Stonecloud Brewing

By Lucas Dunn / Photography By Josh McCullock | September 01, 2017
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“In 2002, if you had told me that I’d move back to Oklahoma City, and be excited about it, I would’ve laughed in your face,” Joel Irby says with a wry grin. After all, the Stillwater, Oklahoma native had been brewing beer in Boulder, Colorado for nearly ten years when he returned to his home state. Starting his career at the city’s oldest brewery, Boulder Beer, Joel worked his way up from shipping assistant to packaging, where he labored over bottling and kegging for a year and a half before landing a position brewing beer.

In 2010, world-renowned Avery Brewing began to expand very rapidly and needed outside help. Joel was hired and for four years, he brewed for them and also assisted with their cellar and packaging. It was a hard job to walk away from, but when he had the opportunity to open his own brewery, he grabbed it.

A real estate group was involved in redeveloping the historic Sunshine Laundry and Cleaners’ building in downtown Oklahoma City, and they lured Joel back to his red-dirt roots to start Stonecloud Brewing Company there. Built in 1929, the Sunshine building had been vacant for decades. When the project began, there was no roof, and a tree was growing in the center of the building. Although renovations required a lot of work, much of the historic character was retained. The taproom is located in the former drive-through space with all of the original brick and tile. The rustic frame and modern details make this the most aesthetically pleasing and comfortable place to drink at any brewery in the city.

As impressive as the building is, the beer is what’s most important at Stonecloud. Quality and consistency are at the core of Joel’s philosophy, which is why he is choosing to wait a few months after the taproom opened before distributing elsewhere. This allows Stonecloud to dial in all their recipes and take feedback from their guests. First impressions of a new brewery are crucial, as is each subsequent tasting.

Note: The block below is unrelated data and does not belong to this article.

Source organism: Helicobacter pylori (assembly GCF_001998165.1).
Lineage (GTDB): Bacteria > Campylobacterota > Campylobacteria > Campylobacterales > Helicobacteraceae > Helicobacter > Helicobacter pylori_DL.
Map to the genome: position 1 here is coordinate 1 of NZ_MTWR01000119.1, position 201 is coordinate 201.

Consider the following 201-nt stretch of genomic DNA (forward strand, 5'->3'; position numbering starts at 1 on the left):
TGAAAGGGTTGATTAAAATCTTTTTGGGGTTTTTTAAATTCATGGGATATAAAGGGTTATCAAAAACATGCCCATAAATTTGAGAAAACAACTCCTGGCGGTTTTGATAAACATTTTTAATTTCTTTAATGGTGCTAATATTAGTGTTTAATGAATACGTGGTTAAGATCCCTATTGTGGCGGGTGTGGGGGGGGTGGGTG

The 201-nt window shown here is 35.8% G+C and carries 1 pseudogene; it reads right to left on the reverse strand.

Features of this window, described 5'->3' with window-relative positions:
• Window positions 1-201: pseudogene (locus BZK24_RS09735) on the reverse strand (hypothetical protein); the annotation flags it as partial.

“One of the hardest parts about running a great brewery is consistency. Anyone can make a great beer every once in awhile, but making it that way every single time is really, really tough,” Joel insists. “That’s one of the big lessons I learned at Avery. We did all sorts of wild and crazy stuff, but we were also making these great, everyday beers, and those things were the exact same every time. If they weren’t, then they went down the drain.”

To fulfill this mission right off the bat, Joel hired a microbiologist who also happens to be a talented welder—a skill that came in handy during the brewery’s build-out! Stonecloud boasts an on-site lab, which allows the microbiologist to test each batch of beer. If something comes out inconsistent from the norm, the team is able to figure out exactly what went awry and make adjustments for the next batch.

As seriously as Joel takes all the little details, he also wants Stonecloud to be something of a mad scientist’s laboratory for trying new things. “Our philosophy,” he muses, “is the quality and consistency, but then the other side of that is the experimentation and really having fun, and pushing the boundaries of what beer is.”

One such experiment is a series of beers that will be fermented in the same puncheon barrels. Each puncheon is nearly three times the size of a standard barrel and will only hold beer made with a type of yeast called brettanomyces. “Brett is a really, really tiny cell,” Joel explains. “Just like the beer will soak into the wood, the cells will really get into the fissures and cracks in the wood.”

Since the cells stay inside the barrel unless it’s steam-cleaned at high temperatures, the brett will mutate and change, altering each batch of beer that is fermented in different ways. “That’s experimental in the sense that we don’t know where the yeast and the flavors are going to go, but we know it’s gonna be good. That’s not any guesswork.”

With a mind more focused on making well-crafted and creative beers, Joel’s plan isn’t geared towards becoming the next massive brewery. “We don’t have plans for world domination. I want to be very smart about how we expand in the distribution system off-premise and not just throw beer out anywhere that will buy it. We’ll probably grow slower than we could grow, but do that on purpose. I really like to have as much control over our beer and the quality as possible.”

> Stonecloud Brewing Co., 1012 NW 1st Street, Oklahoma City

Article from Edible OKC at http://edibleoklahomacity.ediblecommunities.com/drink/stonecloud-brewing
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